Deuteronomy in the New Testament
The New Testament is saturated with the Old. That is, the inspired writers of the New Testament quoted the inspired writers of the Old as a source of authority. Jesus Himself said, “It is written” (Matt. 4:4), meaning, “It is written in the Old Testament;” and He said that “ ‘the Scriptures must be fulfilled’ ” (Mark 14:49, NKJV)—meaning the Scriptures of the Old Testament. And when Jesus met two disciples on the road to Emmaus, instead of doing a miracle to show them who He was, “beginning at Moses and all the Prophets, He expounded to them in all the Scriptures the things concerning Himself” (Luke 24:27, NKJV).
Whether direct Old Testament quotations, or allusions, or references to stories or prophecies, the New Testament writers constantly used the Old Testament to buttress, even justify, their claims.
And among the books often quoted or referred to was Deuteronomy (along with Psalms and Isaiah). Matthew, Mark, Luke, John, Acts, Romans, Galatians, 1 and 2 Corinthians, Hebrews, the pastoral epistles, and Revelation all go back to Deuteronomy. This week we’ll look at a few of those instances and see what truth, present truth, we can draw from them.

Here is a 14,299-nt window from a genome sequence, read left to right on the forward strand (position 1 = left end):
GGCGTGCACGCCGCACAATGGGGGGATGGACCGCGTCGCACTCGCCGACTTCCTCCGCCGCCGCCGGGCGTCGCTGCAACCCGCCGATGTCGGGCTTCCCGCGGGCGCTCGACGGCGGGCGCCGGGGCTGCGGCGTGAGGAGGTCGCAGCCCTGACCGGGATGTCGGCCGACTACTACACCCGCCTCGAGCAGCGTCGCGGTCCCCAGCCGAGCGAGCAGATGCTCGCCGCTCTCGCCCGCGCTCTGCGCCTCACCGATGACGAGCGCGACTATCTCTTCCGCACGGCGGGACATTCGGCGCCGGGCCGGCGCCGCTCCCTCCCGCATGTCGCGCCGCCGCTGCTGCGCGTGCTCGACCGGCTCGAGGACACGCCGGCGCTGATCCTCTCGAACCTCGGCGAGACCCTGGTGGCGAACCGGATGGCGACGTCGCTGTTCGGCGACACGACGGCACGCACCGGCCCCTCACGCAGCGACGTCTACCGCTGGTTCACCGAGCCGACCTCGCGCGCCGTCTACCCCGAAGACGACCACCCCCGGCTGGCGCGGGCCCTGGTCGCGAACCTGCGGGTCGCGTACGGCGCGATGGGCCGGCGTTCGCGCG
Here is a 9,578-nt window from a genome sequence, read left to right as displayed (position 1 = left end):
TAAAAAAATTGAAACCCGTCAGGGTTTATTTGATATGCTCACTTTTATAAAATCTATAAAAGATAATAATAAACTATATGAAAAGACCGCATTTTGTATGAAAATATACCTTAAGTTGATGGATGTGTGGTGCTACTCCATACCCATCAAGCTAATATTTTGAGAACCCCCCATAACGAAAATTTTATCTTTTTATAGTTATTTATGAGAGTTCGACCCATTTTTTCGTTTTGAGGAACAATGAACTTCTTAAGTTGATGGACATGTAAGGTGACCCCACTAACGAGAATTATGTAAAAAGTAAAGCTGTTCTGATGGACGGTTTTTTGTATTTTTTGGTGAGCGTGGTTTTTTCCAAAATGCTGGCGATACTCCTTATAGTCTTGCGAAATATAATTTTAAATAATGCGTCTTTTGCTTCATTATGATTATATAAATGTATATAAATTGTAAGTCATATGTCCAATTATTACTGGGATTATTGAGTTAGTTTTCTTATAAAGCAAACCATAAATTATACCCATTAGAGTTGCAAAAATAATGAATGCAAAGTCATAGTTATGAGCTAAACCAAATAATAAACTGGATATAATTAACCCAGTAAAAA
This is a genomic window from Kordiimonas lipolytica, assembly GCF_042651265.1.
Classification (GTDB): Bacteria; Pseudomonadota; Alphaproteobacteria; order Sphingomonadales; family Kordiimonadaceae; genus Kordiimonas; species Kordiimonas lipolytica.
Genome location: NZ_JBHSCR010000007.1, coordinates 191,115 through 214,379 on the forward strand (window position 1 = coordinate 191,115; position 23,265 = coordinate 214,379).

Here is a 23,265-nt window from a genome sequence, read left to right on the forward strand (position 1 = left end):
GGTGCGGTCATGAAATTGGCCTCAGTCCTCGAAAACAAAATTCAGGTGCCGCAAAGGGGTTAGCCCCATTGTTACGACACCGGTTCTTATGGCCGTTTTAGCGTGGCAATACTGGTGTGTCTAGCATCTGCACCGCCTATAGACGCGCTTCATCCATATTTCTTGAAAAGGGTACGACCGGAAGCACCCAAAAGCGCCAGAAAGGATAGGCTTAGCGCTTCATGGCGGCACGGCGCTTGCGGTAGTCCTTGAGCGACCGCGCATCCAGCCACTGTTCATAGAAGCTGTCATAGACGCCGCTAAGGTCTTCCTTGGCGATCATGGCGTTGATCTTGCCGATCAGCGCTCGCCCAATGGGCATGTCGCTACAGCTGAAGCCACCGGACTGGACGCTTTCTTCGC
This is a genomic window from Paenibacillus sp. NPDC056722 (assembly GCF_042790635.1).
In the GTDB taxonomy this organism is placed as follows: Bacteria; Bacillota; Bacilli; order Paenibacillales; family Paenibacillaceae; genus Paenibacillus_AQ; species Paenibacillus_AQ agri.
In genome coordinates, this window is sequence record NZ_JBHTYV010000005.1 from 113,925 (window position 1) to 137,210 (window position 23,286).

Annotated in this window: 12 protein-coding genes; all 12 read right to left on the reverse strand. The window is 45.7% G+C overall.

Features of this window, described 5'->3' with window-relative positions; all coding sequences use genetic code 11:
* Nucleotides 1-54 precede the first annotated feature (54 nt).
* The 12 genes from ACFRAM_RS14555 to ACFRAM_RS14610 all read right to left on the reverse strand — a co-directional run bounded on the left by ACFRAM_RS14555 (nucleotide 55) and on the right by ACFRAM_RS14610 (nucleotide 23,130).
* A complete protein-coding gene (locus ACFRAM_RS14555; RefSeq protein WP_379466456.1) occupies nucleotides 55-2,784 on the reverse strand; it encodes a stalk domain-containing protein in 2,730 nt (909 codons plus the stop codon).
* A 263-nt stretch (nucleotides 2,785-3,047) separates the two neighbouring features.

* Study this week’s lesson to prepare for Sabbath, December 18.
Jesus didn’t argue with Satan or debate with him. He simply quoted Scripture because, as the Word of God, it is “living and powerful, and sharper than any two-edged sword” (Heb. 4:12, NKJV). And in each case, the Word He quoted was from Deuteronomy. How interesting that Jesus, in the wilderness, chose to quote texts that were given to Israel in the wilderness, as well.
In the first temptation, Jesus referred to Deuteronomy 8:3. Moses had been recounting to the people of Israel how the Lord had provided for them all those years in the wilderness, including giving them manna—all part of a refining process, as the Lord was seeking to teach them spiritual lessons. And among those lessons was the one that “man shall not live by bread alone; but man lives by every word that proceeds from the mouth of the Lord” (NKJV). God fed you physical food, but He also gives you spiritual nourishment. You can’t take only the first without the second. Jesus used the image of bread as a transition to Deuteronomy and to rebuke Satan and the doubt he tried to instill in Jesus.